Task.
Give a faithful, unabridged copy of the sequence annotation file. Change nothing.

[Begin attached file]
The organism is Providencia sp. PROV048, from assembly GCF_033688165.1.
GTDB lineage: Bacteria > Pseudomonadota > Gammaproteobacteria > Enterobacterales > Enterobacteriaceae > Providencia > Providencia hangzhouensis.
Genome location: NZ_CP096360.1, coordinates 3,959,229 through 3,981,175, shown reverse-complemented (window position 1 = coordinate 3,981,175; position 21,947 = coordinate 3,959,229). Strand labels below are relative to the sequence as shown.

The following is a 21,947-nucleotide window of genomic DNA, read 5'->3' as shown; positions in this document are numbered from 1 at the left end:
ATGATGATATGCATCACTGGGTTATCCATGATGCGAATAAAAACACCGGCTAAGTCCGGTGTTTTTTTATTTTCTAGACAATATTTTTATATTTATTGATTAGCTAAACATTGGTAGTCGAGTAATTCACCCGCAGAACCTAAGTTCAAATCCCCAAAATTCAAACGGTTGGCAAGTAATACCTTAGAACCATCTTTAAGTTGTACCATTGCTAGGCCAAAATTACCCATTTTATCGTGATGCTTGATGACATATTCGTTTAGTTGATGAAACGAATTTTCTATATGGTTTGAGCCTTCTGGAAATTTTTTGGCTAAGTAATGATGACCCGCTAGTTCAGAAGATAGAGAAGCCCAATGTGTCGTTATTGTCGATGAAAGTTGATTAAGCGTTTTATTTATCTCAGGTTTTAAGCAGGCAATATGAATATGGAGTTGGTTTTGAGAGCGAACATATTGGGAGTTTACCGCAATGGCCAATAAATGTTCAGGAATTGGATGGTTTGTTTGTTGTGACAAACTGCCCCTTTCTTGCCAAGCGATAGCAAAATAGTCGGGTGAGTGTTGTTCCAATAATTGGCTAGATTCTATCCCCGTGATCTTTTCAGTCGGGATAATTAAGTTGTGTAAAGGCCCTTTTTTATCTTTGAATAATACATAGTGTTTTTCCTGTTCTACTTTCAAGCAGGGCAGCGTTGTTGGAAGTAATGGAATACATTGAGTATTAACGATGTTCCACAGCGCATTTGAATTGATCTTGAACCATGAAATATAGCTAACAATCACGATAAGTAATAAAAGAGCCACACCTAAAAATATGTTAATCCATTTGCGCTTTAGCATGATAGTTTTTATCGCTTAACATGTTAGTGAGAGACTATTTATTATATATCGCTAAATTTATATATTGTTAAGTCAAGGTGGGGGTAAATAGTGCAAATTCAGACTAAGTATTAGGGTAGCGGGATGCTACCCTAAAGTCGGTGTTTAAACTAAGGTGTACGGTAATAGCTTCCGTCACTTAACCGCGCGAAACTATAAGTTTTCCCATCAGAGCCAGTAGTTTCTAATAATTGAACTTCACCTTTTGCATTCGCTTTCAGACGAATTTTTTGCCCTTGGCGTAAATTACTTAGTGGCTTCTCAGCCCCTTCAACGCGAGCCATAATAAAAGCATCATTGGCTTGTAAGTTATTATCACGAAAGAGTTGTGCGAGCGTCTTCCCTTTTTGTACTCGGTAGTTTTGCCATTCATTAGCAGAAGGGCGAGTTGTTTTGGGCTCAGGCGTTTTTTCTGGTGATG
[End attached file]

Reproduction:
The organism is Providencia sp. PROV048, from assembly GCF_033688165.1.
GTDB lineage: Bacteria > Pseudomonadota > Gammaproteobacteria > Enterobacterales > Enterobacteriaceae > Providencia > Providencia hangzhouensis.
Genome location: NZ_CP096360.1, coordinates 3,959,229 through 3,981,175, shown reverse-complemented (window position 1 = coordinate 3,981,175; position 21,947 = coordinate 3,959,229). Strand labels below are relative to the sequence as shown.

The following is a 21,947-nucleotide window of genomic DNA, read 5'->3' as shown; positions in this document are numbered from 1 at the left end:
ATGATGATATGCATCACTGGGTTATCCATGATGCGAATAAAAACACCGGCTAAGTCCGGTGTTTTTTTATTTTCTAGACAATATTTTTATATTTATTGATTAGCTAAACATTGGTAGTCGAGTAATTCACCCGCAGAACCTAAGTTCAAATCCCCAAAATTCAAACGGTTGGCAAGTAATACCTTAGAACCATCTTTAAGTTGTACCATTGCTAGGCCAAAATTACCCATTTTATCGTGATGCTTGATGACATATTCGTTTAGTTGATGAAACGAATTTTCTATATGGTTTGAGCCTTCTGGAAATTTTTTGGCTAAGTAATGATGACCCGCTAGTTCAGAAGATAGAGAAGCCCAATGTGTCGTTATTGTCGATGAAAGTTGATTAAGCGTTTTATTTATCTCAGGTTTTAAGCAGGCAATATGAATATGGAGTTGGTTTTGAGAGCGAACATATTGGGAGTTTACCGCAATGGCCAATAAATGTTCAGGAATTGGATGGTTTGTTTGTTGTGACAAACTGCCCCTTTCTTGCCAAGCGATAGCAAAATAGTCGGGTGAGTGTTGTTCCAATAATTGGCTAGATTCTATCCCCGTGATCTTTTCAGTCGGGATAATTAAGTTGTGTAAAGGCCCTTTTTTATCTTTGAATAATACATAGTGTTTTTCCTGTTCTACTTTCAAGCAGGGCAGCGTTGTTGGAAGTAATGGAATACATTGAGTATTAACGATGTTCCACAGCGCATTTGAATTGATCTTGAACCATGAAATATAGCTAACAATCACGATAAGTAATAAAAGAGCCACACCTAAAAATATGTTAATCCATTTGCGCTTTAGCATGATAGTTTTTATCGCTTAACATGTTAGTGAGAGACTATTTATTATATATCGCTAAATTTATATATTGTTAAGTCAAGGTGGGGGTAAATAGTGCAAATTCAGACTAAGTATTAGGGTAGCGGGATGCTACCCTAAAGTCGGTGTTTAAACTAAGGTGTACGGTAATAGCTTCCGTCACTTAACCGCGCGAAACTATAAGTTTTCCCATCAGAGCCAGTAGTTTCTAATAATTGAACTTCACCTTTTGCATTCGCTTTCAGACGAATTTTTTGCCCTTGGCGTAAATTACTTAGTGGCTTCTCAGCCCCTTCAACGCGAGCCATAATAAAAGCATCATTGGCTTGTAAGTTATTATCACGAAAGAGTTGTGCGAGCGTCTTCCCTTTTTGTACTCGGTAGTTTTGCCATTCATTAGCAGAAGGGCGAGTTGTTTTGGGCTCAGGCGTTTTTTCTGGTGATG